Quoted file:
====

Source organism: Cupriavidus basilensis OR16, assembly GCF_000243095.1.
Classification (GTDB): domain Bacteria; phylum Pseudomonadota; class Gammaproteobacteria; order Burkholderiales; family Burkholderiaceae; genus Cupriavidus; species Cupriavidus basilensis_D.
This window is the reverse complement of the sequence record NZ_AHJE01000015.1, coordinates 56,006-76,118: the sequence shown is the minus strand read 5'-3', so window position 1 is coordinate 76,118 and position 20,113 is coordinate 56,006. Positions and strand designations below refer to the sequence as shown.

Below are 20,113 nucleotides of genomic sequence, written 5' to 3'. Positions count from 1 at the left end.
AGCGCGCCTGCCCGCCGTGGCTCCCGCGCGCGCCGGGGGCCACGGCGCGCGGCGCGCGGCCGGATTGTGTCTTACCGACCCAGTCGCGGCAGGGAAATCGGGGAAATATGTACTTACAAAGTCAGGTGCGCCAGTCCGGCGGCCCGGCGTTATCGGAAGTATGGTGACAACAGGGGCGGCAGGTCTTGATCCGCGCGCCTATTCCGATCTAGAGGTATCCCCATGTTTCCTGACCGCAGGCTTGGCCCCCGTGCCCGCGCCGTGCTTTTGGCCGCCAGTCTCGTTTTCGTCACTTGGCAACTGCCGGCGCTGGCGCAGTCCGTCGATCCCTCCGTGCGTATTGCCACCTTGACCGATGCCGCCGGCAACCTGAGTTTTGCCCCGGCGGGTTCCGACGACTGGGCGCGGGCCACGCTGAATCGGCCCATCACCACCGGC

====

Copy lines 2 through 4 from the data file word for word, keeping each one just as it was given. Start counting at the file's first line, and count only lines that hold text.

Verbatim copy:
Classification (GTDB): domain Bacteria; phylum Pseudomonadota; class Gammaproteobacteria; order Burkholderiales; family Burkholderiaceae; genus Cupriavidus; species Cupriavidus basilensis_D.
This window is the reverse complement of the sequence record NZ_AHJE01000015.1, coordinates 56,006-76,118: the sequence shown is the minus strand read 5'-3', so window position 1 is coordinate 76,118 and position 20,113 is coordinate 56,006. Positions and strand designations below refer to the sequence as shown.

Below are 20,113 nucleotides of genomic sequence, written 5' to 3'. Positions count from 1 at the left end.